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Taking the Measure of Eugene Genovese:
Exquisite (and Other) Ironies
By any measure, Eugene Genovese helped shape radical history in the United States in the second half of the twentieth century. His work on comparative slavery, the South as a nexus of the regional and international political economy, "the fruits of merchant capital" (with Elizabeth Fox-Genovese), and the cultural worlds of both master and slave has proven vastly influential—as marked by the continuing controversy surrounding it. His polemics as a historian and contentious personality have also resonated over decades and continue to do so as he moves ever deeper into the ranks of traditionalist conservatism.
In 2001, Radical History Review collective member Ian Fletcher proposed that we use our panel at the annual American Historical Association meeting in January 2002 to explore Genovese's career. A roundtable heard papers from James Livingston and Akinyele Umoja, as well as a paper read for Manisha Sinha, followed by an insightful commentary by Ronald J. Grele, who knew Genovese at Rutgers in the 1960s. Subsequently, we decided to turn this informal panel into a published forum. Professors Livingston and Sinha contributed major essays, and we gave a group of other scholars an opportunity to comment on those or to develop their own ideas. Ultimately, James Oakes focused on a particular crux of Jim Livingston's argument, Peter Kolchin wrote his own analysis of Genovese's long-term impact as a scholar, and Diane Sommerville exposed a central intuitive leap or lacuna in Genovese's work regarding the character of sexual exchange within the master-slave dialectic.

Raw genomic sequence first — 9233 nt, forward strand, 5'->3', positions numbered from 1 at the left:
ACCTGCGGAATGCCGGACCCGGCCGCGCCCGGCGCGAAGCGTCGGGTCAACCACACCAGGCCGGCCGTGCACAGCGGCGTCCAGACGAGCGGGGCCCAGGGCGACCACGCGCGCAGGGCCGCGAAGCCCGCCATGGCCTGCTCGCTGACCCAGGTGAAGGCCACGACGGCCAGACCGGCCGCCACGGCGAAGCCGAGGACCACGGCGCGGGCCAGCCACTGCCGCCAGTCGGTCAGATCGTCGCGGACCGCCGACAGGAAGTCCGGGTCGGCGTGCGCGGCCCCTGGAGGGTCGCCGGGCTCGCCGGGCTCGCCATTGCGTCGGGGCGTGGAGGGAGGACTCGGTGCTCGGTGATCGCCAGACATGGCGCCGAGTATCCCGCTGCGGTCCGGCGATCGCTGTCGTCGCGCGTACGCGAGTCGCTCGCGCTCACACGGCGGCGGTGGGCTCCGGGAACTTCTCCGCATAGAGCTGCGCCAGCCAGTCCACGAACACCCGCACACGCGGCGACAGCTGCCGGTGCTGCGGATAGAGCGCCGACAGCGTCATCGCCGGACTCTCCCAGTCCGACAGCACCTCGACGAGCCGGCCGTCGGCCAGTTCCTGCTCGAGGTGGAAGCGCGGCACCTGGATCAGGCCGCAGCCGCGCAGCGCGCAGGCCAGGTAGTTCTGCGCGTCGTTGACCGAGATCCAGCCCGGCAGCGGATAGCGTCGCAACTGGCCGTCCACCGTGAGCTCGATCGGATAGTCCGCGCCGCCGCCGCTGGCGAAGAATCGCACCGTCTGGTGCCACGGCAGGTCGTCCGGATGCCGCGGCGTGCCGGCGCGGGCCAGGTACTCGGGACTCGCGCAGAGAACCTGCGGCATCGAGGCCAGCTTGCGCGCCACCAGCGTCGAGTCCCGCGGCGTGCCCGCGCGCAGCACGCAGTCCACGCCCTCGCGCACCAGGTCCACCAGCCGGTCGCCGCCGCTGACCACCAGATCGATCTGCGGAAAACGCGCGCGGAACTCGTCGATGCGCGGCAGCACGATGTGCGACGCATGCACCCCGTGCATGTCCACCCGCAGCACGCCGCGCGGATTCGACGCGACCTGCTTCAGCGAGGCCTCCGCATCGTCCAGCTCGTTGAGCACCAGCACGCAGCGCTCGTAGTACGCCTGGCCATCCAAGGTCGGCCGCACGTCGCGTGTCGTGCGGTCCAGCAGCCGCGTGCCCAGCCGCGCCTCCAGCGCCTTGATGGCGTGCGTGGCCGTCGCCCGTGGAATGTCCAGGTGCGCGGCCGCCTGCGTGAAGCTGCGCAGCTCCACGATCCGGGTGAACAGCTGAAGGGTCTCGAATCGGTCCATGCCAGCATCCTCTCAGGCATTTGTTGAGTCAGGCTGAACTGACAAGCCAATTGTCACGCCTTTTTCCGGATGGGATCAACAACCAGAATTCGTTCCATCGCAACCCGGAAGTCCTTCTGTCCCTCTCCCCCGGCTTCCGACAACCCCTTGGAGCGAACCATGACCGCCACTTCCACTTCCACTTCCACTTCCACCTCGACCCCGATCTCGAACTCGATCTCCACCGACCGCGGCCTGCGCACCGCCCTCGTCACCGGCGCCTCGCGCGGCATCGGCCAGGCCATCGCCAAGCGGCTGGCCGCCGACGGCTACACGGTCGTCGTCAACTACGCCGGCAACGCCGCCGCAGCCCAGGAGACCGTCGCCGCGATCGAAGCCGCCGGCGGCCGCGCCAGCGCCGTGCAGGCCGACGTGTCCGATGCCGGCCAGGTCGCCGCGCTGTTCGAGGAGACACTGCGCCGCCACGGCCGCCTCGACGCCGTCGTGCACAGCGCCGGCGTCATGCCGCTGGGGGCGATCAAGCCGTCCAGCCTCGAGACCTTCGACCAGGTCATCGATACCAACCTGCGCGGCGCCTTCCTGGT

We hope this will be only the first RHR retrospective on a major historian, radical or otherwise.
Van Gosse is assistant professor of history at Franklin and Marshall College and a member of the Radical History Review editorial collective. He is the author of Where the Boys Are: Cuba, Cold War America, and the Making of a New Left (1993) and is working on a manuscript titled "Black Power in White America: Reconstructing African American Politics in the Twentieth Century."